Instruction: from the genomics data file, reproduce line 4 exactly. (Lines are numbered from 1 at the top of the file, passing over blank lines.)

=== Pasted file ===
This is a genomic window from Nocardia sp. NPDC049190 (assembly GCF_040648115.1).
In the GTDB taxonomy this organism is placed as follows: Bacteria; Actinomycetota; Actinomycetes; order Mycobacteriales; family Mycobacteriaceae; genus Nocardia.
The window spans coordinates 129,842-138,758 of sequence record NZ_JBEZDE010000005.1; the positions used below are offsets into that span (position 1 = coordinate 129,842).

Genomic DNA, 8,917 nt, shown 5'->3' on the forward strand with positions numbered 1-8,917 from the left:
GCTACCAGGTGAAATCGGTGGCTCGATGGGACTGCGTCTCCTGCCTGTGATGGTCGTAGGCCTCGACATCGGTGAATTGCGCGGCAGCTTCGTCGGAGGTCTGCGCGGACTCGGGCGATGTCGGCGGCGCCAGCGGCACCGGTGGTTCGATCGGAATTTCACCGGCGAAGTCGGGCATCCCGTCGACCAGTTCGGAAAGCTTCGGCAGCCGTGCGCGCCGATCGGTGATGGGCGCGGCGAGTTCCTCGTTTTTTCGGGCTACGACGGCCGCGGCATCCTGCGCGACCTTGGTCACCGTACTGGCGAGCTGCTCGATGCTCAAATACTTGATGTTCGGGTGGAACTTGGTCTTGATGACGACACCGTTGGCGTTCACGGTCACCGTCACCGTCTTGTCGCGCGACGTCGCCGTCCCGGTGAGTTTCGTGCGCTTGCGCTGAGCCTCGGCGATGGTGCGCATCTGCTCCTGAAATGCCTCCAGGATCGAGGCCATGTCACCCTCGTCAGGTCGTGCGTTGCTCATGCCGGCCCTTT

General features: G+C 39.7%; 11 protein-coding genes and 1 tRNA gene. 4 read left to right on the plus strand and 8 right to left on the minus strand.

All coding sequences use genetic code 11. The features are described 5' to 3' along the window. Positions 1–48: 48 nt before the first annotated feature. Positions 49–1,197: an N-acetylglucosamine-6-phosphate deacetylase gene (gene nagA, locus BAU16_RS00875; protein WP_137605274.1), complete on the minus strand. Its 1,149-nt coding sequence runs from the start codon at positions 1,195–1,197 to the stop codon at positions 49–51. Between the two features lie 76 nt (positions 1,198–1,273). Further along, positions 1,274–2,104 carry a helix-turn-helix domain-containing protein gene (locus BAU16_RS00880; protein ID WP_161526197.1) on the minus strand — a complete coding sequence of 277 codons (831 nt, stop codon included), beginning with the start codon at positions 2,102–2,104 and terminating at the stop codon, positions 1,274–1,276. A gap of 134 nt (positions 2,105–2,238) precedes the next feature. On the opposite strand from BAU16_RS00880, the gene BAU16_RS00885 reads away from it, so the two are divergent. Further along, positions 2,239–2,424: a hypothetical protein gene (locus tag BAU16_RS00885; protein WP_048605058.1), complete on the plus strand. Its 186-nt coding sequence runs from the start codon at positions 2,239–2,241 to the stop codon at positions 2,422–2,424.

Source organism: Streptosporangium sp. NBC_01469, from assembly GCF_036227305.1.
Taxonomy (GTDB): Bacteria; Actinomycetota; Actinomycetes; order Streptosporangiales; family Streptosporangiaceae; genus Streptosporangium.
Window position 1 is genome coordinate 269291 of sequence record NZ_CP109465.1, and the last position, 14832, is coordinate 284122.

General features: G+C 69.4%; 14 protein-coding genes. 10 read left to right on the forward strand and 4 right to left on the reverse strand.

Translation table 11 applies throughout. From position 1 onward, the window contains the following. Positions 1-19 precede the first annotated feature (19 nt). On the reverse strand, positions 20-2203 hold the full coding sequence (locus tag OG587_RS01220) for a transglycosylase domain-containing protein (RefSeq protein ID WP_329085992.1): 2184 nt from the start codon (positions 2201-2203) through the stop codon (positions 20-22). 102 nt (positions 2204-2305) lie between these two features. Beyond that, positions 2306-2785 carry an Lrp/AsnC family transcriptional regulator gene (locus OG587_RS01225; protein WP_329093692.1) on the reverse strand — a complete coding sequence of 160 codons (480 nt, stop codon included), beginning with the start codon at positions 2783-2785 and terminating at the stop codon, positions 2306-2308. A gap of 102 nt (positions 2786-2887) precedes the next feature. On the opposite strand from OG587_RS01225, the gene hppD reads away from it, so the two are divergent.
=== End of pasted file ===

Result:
Genomic DNA, 8,917 nt, shown 5'->3' on the forward strand with positions numbered 1-8,917 from the left: